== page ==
Friday, September 11, 2015

Porosity Log Overview


This post is an elaboration of the "Basic Logging Interpretation" slide which I share in my previous post [CLICK HERE]. This explanation will fit the best if you want to present the "Basic Logging Interpretation" slide at page 7



It is very important to understand that the resistivity log which has high resistivity measurement doesn't always detect the hydrocarbon containing zone. There are two possibilities: first, the low resistivity zone might contain low resistivity fluid, which is hydrocarbon, and if that is the case, we have found our sweet pay zone. But second, the formation might be very small in porosity that the resistivity measurement becomes low.
Most of the rock is nonconductive to the electricity, so when the porosity of the rock is very small, there will only small quantity of fluid in the rock. Even when the fluid is very conductive, since the quantity is small, the log will show low resistivity measurement. That is why, the result from porosity log should be analyzed.

There are 3 types of porosity log: Sonic log, Density log, and Neutron log. Although the results will represent the porosity condition of the formation, the truth is none of them measure porosity directly. The density and neutron logs use nuclear to interpret the fluctuation as their porosity measurement. On the other hand, sonic log use acoustic measurements to be interpreted as porosity. Rather than choosing one of them, service companies may use combination of these logs to give better indications of lithology and accurate estimation of porosity, since lithology should be specified first if using a single porosity measurement for calculating the correct porosity.

Sonic Log

Sonic log is a log that measures interval transit time (Δt) of a compression sound wave travelling through the formation along the axis of the borehole. The Δt is the transit time of the wave and is the reciprocal of the velocity. The acoustic pulse from a transmitter s detected at two or more receivers. The time of the first detection of the transmitted pulse at each receiver is processed to produce Δt. The Interval transit time itself will depend on both lithology and porosity. Important thing to be noted is when we use the sonic log, porosity calculated in gas zones will be slightly higher than the actual values. It could be happened since the travel time in gas is higher than in water.



Density Log

The density log will count the returning gamma rays which represent electron density in formation. Gamma rays emitted from a chemical source by the logging tool, and then the gamma ray will interact with electrons of the elements in the formation. The detectors in the tool will count the number of returning gamma rays which represent formation electron density. There will be relation between  electron density to the formation density. This relation will be represented as a constant. Formation bulk density, which is a function of matrix density and formation fluid density will be used in an equation to find the porosity of formation. that is why it is very important to choose representative matrix density and fluid density to make accurate porosity measurement. Matrix density will vary  with lithology and it will make the porosity measurement become demanding. It should be noted that presence of gas in the pore space causes porosity from density log is higher than the actual porosity. We’ll see later that Density-Neutron combinations will create cross-over in the gas zone.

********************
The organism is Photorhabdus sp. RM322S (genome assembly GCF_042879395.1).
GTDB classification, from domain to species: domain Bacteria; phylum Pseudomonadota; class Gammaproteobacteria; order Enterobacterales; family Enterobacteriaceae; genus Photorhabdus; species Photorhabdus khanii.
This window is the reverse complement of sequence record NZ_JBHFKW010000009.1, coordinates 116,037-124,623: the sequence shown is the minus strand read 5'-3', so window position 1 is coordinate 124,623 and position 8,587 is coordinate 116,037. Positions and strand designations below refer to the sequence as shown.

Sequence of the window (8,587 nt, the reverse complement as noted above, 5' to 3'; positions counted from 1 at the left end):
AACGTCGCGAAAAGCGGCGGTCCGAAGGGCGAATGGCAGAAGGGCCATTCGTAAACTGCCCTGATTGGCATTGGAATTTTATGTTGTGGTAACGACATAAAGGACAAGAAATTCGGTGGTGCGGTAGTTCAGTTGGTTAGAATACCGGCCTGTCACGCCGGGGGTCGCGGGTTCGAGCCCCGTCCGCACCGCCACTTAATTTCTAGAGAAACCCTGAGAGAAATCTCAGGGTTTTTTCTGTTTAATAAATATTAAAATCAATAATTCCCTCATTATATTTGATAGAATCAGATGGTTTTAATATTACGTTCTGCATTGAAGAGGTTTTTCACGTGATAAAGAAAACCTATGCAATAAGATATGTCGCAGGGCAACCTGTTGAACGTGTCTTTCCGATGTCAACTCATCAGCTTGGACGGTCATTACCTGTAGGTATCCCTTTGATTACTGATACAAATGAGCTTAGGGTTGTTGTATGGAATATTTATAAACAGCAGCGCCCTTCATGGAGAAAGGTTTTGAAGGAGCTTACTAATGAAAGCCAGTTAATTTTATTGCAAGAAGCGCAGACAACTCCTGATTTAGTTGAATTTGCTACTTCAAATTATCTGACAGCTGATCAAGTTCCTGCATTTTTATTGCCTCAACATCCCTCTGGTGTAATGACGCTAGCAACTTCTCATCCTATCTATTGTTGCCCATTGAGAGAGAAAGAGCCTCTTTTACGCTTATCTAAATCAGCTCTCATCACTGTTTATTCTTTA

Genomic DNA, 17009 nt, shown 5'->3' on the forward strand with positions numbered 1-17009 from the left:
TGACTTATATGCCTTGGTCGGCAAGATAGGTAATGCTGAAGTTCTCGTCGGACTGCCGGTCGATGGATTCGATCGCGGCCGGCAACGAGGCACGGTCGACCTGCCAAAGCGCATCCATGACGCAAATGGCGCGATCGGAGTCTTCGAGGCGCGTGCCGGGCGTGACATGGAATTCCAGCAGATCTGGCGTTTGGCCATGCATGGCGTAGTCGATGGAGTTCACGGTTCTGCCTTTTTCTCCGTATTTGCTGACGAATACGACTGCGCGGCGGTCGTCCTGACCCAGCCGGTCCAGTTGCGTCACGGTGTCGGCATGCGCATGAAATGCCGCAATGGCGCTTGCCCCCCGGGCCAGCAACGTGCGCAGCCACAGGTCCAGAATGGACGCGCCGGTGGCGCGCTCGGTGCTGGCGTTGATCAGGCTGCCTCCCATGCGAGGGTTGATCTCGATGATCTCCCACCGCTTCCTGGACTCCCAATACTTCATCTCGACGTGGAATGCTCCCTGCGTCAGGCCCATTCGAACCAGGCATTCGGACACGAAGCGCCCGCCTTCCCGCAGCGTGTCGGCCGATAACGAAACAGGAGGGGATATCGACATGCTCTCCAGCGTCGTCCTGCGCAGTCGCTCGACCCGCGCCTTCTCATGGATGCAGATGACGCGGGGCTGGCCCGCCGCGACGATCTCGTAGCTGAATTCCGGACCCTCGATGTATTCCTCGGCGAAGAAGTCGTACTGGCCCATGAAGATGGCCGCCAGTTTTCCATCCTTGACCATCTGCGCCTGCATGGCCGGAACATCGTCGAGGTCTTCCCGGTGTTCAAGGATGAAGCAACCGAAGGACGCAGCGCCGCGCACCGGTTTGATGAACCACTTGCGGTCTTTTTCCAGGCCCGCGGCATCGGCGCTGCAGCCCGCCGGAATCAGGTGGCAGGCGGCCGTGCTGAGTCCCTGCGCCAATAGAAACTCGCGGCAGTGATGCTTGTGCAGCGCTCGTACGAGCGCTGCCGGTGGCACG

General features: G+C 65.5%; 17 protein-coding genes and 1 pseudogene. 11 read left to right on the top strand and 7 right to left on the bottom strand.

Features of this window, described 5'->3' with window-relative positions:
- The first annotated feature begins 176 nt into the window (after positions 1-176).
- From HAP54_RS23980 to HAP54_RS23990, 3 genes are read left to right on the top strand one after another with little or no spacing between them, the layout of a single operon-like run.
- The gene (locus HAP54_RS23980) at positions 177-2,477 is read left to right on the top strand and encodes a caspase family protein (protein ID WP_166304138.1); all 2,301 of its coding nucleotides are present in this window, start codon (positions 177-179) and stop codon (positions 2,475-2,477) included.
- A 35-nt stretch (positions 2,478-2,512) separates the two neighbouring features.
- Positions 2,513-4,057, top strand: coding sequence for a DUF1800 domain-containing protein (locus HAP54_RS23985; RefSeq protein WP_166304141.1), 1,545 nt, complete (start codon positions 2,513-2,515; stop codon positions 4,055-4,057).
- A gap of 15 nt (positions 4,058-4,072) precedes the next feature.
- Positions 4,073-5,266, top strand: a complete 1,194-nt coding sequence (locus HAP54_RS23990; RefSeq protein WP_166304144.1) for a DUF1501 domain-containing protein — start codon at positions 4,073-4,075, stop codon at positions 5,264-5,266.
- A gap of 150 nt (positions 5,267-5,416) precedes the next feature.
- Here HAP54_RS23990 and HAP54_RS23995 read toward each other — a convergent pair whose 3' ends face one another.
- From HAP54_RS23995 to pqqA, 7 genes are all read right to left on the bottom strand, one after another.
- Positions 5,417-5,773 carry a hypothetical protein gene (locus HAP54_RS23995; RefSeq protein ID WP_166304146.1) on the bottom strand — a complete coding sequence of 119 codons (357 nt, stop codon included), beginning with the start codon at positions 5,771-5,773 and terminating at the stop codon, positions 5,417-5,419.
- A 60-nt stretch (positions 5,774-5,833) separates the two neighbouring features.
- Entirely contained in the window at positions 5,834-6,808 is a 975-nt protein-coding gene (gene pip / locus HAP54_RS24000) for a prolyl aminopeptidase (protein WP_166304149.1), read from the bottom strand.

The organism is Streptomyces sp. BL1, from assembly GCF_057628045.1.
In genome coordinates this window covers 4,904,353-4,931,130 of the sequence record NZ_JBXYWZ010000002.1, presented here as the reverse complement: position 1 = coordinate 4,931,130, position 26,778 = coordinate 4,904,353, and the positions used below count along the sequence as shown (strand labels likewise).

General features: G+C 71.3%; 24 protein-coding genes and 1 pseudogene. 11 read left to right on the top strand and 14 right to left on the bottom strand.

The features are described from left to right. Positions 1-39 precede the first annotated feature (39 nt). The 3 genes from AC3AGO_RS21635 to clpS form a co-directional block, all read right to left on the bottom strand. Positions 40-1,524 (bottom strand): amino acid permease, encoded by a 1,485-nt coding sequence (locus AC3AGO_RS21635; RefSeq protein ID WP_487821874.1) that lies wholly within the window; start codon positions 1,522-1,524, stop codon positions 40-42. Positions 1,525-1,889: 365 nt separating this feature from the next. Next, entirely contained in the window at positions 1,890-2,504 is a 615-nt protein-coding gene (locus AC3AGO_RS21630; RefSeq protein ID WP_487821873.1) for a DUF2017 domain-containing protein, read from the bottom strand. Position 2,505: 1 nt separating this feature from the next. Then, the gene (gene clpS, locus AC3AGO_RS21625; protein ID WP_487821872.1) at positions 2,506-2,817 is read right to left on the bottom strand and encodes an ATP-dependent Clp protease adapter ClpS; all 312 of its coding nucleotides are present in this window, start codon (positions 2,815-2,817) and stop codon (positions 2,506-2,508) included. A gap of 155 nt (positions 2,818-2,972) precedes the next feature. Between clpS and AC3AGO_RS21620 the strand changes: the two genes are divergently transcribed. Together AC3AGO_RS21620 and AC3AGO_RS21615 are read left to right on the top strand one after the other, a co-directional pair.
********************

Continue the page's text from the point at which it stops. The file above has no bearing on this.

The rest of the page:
Neutron Log

Neutron logs will measure the hydrogen content in a formation by emitting neutron. Neutrons are emitted from a chemical source from the logging tool. Then, the emitted neutrons will collide with nuclei in the formation. The collision will make neutrons loses energy, neutron is absorbed and a gamma ray is emitted. The element which closely approximates the mass of a neutron is hydrogen. When collision between neutron and hydrogen happened, average energy transfers to the hydrogen nucleus is about ½ that of the original energy of neutron.  It may be concluded that materials with large hydrogen content like water or hydrocarbons will slow down neutrons. Since hydrogen in a porous formation is concentrated in the fluid-filled pores, energy loss can be related to the formation’s porosity.

Neutron-Density cross plot often to be used to detect gas zone. The characteristic of gas zone are Density porosity measurement is too high and Neutron porosity measurement is too low. It means the Neutron porosity will be lower than density porosity, thus creating Cross-over line between them in the gas zone.


Those are some basic informations about porosity log. We’ll discuss about them in detail in the future.


[CLICK HERE FOR THE FREE SLIDE]


Do you love this post? Thank you! I feel appreciated. This post is under the category of Petroleum Engineering,  you may love to see other similar posts HERE

Irianto Petrus Binsardo

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